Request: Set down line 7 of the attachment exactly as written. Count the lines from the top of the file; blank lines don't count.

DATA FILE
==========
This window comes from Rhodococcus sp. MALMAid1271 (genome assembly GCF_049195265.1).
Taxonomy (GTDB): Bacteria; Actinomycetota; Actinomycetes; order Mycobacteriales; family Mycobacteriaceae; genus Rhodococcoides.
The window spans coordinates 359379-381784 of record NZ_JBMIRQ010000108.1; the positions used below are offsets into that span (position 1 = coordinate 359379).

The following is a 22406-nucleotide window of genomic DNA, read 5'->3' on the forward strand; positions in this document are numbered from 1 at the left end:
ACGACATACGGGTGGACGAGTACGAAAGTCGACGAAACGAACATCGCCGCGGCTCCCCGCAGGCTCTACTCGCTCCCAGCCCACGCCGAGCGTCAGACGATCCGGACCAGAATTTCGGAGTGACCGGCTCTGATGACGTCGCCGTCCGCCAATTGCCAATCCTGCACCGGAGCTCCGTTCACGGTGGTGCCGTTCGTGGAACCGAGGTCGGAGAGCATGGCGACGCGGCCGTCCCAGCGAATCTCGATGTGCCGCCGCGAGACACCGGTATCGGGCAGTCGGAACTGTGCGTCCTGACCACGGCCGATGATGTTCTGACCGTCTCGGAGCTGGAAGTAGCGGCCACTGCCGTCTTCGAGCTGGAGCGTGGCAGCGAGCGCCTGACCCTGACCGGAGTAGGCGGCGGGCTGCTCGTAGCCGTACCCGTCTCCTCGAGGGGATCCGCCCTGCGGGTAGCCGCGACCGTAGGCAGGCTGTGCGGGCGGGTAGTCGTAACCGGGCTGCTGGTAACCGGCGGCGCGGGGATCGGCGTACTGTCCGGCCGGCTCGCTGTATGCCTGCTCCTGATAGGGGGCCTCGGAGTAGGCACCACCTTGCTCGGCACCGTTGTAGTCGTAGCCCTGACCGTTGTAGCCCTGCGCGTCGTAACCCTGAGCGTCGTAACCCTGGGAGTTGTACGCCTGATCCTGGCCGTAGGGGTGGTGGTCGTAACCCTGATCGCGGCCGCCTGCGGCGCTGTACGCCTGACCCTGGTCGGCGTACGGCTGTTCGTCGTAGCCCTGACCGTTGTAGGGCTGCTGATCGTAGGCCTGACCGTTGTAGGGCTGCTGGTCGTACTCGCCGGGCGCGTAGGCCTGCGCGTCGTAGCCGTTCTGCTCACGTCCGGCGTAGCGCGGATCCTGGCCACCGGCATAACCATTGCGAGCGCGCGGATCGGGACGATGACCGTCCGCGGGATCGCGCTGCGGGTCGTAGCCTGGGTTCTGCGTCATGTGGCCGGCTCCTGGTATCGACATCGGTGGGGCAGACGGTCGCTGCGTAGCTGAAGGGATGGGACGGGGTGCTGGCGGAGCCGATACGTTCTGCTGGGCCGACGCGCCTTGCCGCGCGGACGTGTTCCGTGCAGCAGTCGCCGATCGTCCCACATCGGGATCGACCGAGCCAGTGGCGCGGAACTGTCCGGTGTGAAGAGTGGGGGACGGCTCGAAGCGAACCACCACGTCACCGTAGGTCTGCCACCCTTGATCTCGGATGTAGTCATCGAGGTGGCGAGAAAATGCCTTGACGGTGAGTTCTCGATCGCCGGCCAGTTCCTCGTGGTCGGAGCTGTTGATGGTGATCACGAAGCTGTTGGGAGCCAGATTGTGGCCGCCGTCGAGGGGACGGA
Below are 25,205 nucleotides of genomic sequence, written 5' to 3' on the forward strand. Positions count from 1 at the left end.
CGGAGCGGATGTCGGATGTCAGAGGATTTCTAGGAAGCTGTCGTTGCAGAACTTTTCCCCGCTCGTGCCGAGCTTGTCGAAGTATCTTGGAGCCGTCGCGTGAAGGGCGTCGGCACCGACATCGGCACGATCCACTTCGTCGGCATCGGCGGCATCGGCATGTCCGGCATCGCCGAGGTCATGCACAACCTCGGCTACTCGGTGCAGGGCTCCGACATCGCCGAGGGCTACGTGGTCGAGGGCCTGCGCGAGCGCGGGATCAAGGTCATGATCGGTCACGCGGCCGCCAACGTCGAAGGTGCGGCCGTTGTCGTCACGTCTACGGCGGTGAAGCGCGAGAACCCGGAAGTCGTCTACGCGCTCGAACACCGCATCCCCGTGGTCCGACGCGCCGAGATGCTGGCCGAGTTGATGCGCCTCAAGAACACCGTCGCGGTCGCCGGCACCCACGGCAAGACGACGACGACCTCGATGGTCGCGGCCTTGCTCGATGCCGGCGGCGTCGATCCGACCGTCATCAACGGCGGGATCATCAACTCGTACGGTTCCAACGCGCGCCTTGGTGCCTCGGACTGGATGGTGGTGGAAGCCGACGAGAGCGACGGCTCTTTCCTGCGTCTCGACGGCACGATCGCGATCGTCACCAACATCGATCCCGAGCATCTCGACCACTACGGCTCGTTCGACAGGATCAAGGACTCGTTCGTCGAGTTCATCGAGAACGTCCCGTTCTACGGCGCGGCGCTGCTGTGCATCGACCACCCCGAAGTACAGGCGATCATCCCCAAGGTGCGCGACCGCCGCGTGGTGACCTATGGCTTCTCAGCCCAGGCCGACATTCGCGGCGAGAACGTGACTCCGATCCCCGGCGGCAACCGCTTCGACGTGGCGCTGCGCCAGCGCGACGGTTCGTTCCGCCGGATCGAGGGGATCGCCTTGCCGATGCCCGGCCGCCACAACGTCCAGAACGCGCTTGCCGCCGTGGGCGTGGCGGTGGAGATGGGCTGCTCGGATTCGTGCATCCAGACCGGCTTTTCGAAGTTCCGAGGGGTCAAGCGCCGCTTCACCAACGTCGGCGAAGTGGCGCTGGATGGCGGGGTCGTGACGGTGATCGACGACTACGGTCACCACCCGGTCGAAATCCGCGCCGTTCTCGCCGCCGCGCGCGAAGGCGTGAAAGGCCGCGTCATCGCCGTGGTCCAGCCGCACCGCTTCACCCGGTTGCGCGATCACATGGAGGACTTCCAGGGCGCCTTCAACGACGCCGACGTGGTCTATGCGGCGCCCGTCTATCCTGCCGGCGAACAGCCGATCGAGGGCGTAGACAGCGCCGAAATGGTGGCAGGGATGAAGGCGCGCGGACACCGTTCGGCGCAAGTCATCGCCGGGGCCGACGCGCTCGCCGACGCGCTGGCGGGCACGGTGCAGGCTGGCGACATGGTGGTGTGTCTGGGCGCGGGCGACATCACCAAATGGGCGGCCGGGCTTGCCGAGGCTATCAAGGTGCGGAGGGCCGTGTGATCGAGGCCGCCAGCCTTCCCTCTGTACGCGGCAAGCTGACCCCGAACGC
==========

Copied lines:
CGGAGCGGATGTCGGATGTCAGAGGATTTCTAGGAAGCTGTCGTTGCAGAACTTTTCCCCGCTCGTGCCGAGCTTGTCGAAGTATCTTGGAGCCGTCGCGTGAAGGGCGTCGGCACCGACATCGGCACGATCCACTTCGTCGGCATCGGCGGCATCGGCATGTCCGGCATCGCCGAGGTCATGCACAACCTCGGCTACTCGGTGCAGGGCTCCGACATCGCCGAGGGCTACGTGGTCGAGGGCCTGCGCGAGCGCGGGATCAAGGTCATGATCGGTCACGCGGCCGCCAACGTCGAAGGTGCGGCCGTTGTCGTCACGTCTACGGCGGTGAAGCGCGAGAACCCGGAAGTCGTCTACGCGCTCGAACACCGCATCCCCGTGGTCCGACGCGCCGAGATGCTGGCCGAGTTGATGCGCCTCAAGAACACCGTCGCGGTCGCCGGCACCCACGGCAAGACGACGACGACCTCGATGGTCGCGGCCTTGCTCGATGCCGGCGGCGTCGATCCGACCGTCATCAACGGCGGGATCATCAACTCGTACGGTTCCAACGCGCGCCTTGGTGCCTCGGACTGGATGGTGGTGGAAGCCGACGAGAGCGACGGCTCTTTCCTGCGTCTCGACGGCACGATCGCGATCGTCACCAACATCGATCCCGAGCATCTCGACCACTACGGCTCGTTCGACAGGATCAAGGACTCGTTCGTCGAGTTCATCGAGAACGTCCCGTTCTACGGCGCGGCGCTGCTGTGCATCGACCACCCCGAAGTACAGGCGATCATCCCCAAGGTGCGCGACCGCCGCGTGGTGACCTATGGCTTCTCAGCCCAGGCCGACATTCGCGGCGAGAACGTGACTCCGATCCCCGGCGGCAACCGCTTCGACGTGGCGCTGCGCCAGCGCGACGGTTCGTTCCGCCGGATCGAGGGGATCGCCTTGCCGATGCCCGGCCGCCACAACGTCCAGAACGCGCTTGCCGCCGTGGGCGTGGCGGTGGAGATGGGCTGCTCGGATTCGTGCATCCAGACCGGCTTTTCGAAGTTCCGAGGGGTCAAGCGCCGCTTCACCAACGTCGGCGAAGTGGCGCTGGATGGCGGGGTCGTGACGGTGATCGACGACTACGGTCACCACCCGGTCGAAATCCGCGCCGTTCTCGCCGCCGCGCGCGAAGGCGTGAAAGGCCGCGTCATCGCCGTGGTCCAGCCGCACCGCTTCACCCGGTTGCGCGATCACATGGAGGACTTCCAGGGCGCCTTCAACGACGCCGACGTGGTCTATGCGGCGCCCGTCTATCCTGCCGGCGAACAGCCGATCGAGGGCGTAGACAGCGCCGAAATGGTGGCAGGGATGAAGGCGCGCGGACACCGTTCGGCGCAAGTCATCGCCGGGGCCGACGCGCTCGCCGACGCGCTGGCGGGCACGGTGCAGGCTGGCGACATGGTGGTGTGTCTGGGCGCGGGCGACATCACCAAATGGGCGGCCGGGCTTGCCGAGGCTATCAAGGTGCGGAGGGCCGTGTGATCGAGGCCGCCAGCCTTCCCTCTGTACGCGGCAAGCTGACCCCGAACGC